What a remarkable day! We never thought we’d see the likes of it.
First, Ben Bernanke appeared in the U.S. Senate, with former Fed governor Paul Volcker by his side, and announced an incredible turnaround in Fed policy. Yes, he said, he and his fellow Fed governors were very concerned about weakness in the financial sector. And yes, they were very sympathetic to all those people who had high mortgage payments to make and all those people who had bought shares in Bear Stearns and other high-flying investment firms. But he went on to say that the Fed’s primary mission was not to protect people from the consequences of their own mistakes; it was to protect the nation’s money and its credit.
Bernanke went on to hint strongly that there would be no further rate cuts. Instead, Fed policy has turned back to its more traditional role of fighting inflation, he said. The Fed has become serious about stabilizing the value of the dollar.
“We can no longer ignore the economic consequences of price increases in fundamental resources, such as oil, wheat and iron ore,” he said. “These price increases not only cause suffering on the part of average citizens who now pay an average of $3.23 for a gallon of gas. They also cause huge distortions and malinvestments in the whole world economy.”
While he was still speaking, prices of stocks began to fall – in anticipation of higher interest rates – with the Dow closing down 535 points. The dollar rose against all foreign currencies; the euro dropped back to $1.30. A shop owner in Paris was heard to say that he actually liked Americans. Commodities fell, and the price of gold dropped to $750 an ounce.
That was just the beginning. At 11AM a group of corporate executives, present and former – including Stan O’Neal, Richard Fuld, Ray Irani, John Mack, Barry Diller and William Foley – appeared at a press conference in New York. The spokesman for the group startled reporters when he announced the group’s intention to return a considerable part of its earnings to the shareholders for whom they worked.
“We’ve thought long and hard about this,” said Mr. Fuld. “And we’ve come to realize that these salaries are just absurdly high. None of us can think of anything we’ve done anytime in the last ten years to warrant a salary of even half of what we get paid – much less the $38 million Stan got or the $322 million Ray got. Speaking for myself, I spent practically all of last year attending meetings, parties, and ceremonies – and frankly I can’t recall what any of them was about. None of them needed me. And I’ll tell you something else, when I attend those board meetings, half the time I don’t even know what the accountants and lawyers are [there] talking about. We got together this morning and asked each other how those CDSs work, for example. None of us had any idea. And apparently, believe it or not, between us, we’ve got billions of them on our books.”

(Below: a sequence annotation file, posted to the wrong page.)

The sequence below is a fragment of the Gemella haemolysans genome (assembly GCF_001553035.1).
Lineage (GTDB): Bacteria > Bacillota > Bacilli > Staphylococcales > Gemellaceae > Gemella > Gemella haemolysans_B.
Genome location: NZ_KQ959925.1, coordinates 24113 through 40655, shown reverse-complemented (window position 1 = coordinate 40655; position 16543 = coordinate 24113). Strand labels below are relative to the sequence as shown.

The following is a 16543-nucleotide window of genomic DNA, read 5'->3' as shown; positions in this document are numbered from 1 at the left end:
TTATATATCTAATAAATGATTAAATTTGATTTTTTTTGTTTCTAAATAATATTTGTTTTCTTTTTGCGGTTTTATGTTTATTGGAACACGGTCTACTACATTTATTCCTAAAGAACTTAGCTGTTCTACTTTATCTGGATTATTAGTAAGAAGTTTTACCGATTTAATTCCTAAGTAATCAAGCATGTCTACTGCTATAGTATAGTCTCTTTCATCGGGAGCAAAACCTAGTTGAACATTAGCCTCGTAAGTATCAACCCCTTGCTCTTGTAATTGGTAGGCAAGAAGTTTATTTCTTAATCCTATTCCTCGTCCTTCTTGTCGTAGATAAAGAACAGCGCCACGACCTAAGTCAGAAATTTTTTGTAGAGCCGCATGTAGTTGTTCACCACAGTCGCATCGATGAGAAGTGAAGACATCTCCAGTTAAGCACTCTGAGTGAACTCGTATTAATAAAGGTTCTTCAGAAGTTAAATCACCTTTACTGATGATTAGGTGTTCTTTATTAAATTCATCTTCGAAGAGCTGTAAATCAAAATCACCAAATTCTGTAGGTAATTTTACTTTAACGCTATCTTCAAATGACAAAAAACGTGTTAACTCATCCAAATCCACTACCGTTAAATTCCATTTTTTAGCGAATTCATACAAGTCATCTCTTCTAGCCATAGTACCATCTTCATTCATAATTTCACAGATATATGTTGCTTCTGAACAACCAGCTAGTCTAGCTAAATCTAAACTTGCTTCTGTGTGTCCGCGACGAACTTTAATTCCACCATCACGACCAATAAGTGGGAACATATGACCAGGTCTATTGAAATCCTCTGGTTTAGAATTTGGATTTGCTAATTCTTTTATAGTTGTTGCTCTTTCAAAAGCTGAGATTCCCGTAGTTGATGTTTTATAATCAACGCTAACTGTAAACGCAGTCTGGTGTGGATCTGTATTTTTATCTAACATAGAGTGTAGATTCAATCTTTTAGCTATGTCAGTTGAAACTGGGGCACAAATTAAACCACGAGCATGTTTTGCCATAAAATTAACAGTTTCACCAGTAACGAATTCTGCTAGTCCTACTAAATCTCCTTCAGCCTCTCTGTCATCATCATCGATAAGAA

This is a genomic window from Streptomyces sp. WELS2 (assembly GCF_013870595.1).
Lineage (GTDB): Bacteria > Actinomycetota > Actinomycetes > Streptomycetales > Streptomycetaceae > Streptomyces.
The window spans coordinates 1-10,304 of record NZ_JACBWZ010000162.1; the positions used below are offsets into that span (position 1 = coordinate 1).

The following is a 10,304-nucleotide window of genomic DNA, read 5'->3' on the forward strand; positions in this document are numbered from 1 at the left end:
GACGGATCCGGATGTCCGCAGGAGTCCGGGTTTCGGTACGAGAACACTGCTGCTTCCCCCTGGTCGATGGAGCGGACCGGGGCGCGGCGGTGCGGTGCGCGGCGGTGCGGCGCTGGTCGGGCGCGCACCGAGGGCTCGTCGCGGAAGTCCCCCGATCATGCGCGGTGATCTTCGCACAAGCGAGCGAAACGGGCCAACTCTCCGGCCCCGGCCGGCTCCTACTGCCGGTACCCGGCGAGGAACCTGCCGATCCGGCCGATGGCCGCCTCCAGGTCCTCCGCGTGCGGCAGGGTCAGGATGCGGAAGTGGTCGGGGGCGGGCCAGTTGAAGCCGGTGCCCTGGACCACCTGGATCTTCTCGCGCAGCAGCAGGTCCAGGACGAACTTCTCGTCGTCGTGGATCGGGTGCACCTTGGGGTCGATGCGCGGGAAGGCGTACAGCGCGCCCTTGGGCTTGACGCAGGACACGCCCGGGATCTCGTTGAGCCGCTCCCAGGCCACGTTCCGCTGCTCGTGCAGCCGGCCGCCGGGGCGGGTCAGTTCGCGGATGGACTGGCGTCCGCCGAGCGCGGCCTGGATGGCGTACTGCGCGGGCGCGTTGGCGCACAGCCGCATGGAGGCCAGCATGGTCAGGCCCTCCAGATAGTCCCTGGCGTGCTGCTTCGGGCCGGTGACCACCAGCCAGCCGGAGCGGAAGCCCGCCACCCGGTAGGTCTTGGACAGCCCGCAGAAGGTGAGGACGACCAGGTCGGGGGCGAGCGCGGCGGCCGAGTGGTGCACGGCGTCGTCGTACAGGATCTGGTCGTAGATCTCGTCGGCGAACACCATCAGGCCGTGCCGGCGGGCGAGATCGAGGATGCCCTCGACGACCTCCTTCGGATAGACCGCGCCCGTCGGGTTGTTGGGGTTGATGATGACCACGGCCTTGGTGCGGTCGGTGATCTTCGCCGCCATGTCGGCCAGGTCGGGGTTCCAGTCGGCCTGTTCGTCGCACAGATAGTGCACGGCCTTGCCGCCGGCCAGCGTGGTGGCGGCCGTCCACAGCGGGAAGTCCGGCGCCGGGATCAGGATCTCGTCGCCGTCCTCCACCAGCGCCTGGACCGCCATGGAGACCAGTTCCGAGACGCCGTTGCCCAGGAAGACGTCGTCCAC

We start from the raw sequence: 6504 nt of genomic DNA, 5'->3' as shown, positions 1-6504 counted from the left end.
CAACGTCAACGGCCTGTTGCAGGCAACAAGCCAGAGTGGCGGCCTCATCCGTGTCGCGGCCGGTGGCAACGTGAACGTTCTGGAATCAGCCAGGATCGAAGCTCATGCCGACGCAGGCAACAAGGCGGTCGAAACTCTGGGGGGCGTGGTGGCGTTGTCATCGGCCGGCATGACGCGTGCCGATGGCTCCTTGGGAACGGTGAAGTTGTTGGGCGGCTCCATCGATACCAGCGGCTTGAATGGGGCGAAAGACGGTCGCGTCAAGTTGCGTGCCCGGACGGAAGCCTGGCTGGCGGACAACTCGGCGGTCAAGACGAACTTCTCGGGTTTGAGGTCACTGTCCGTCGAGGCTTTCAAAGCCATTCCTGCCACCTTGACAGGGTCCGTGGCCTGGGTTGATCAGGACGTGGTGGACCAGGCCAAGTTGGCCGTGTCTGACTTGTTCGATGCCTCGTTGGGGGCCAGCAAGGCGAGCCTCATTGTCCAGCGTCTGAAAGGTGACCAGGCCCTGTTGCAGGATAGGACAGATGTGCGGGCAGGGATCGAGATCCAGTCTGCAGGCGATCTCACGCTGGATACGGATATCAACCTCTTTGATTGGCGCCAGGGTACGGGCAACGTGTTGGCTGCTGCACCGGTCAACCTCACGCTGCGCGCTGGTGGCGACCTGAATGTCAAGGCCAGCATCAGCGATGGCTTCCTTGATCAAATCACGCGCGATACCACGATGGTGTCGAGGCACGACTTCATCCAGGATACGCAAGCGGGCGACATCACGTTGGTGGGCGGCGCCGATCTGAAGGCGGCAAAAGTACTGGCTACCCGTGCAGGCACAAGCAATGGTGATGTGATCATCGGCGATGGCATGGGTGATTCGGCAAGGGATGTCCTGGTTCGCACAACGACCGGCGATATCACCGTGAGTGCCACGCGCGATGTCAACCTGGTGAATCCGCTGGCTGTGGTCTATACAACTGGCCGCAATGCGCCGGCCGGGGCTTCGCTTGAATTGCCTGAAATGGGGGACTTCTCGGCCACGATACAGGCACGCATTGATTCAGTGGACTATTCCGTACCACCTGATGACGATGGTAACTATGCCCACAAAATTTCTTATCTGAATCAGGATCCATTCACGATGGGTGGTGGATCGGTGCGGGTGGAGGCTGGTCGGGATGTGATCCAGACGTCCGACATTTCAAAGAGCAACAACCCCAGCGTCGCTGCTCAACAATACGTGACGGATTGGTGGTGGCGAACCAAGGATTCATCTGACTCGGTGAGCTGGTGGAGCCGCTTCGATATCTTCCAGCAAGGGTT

As we’ve been saying here at Markets and Money , executive salaries are preposterous. But we never thought we’d see the day when executives would admit it.
But the day wasn’t over.
Hedge funds have had the worst quarter since they’ve been keeping records. Fifty of them went broke last year. About 8,000 more to go, by our estimate.
What is remarkable is the hedgies response. According to the American Hedge Fund Association, managers are reversing their typical “2 and 20” compensation package, to make up for their lost income. Instead of charging 2% of capital and 20% of performance (usually over a benchmark), they’re charging 20% of capital and a 2% performance fee.
An article in the Financial Times demonstrated recently how the previous fee structure worked. Managers were encouraged to take risks, knowing that “heads I win, tails I lose someone else’s money.” Taking a big chunk of the gains, while not participating in the losses, gradually transfers ownership of the capital from the investor to the manager. This new system of fees merely speeds up the process.
Finally, Alan Greenspan himself stepped up to the microphones yesterday.
“I think it is time for me to apologize,” said the former head man at the Fed. “This crisis in the financial markets; it’s really my fault. It was on my watch that the bubble in residential real estate developed. It was while I was at the Fed, too, that the huge parallel banking system grew to its monstrous size – with trillions of dollars worth of CDSs, SIVs, MBSs, and all the other crazy alphabet derivatives, that are causing so much trouble.
“I knew all along that the only real money is money backed by gold. And I knew that there would be Hell to pay when people got carried away with the cheap paper-dollar credit that I was helping to make available. I remember that I said at the time that the growth in sophisticated investment vehicles helped spread out the risk. And I also told homebuyers that they should take advantage of those ARMS that they now regret.
“I am truly sorry for what I have done.”
What a day!
Markets and Money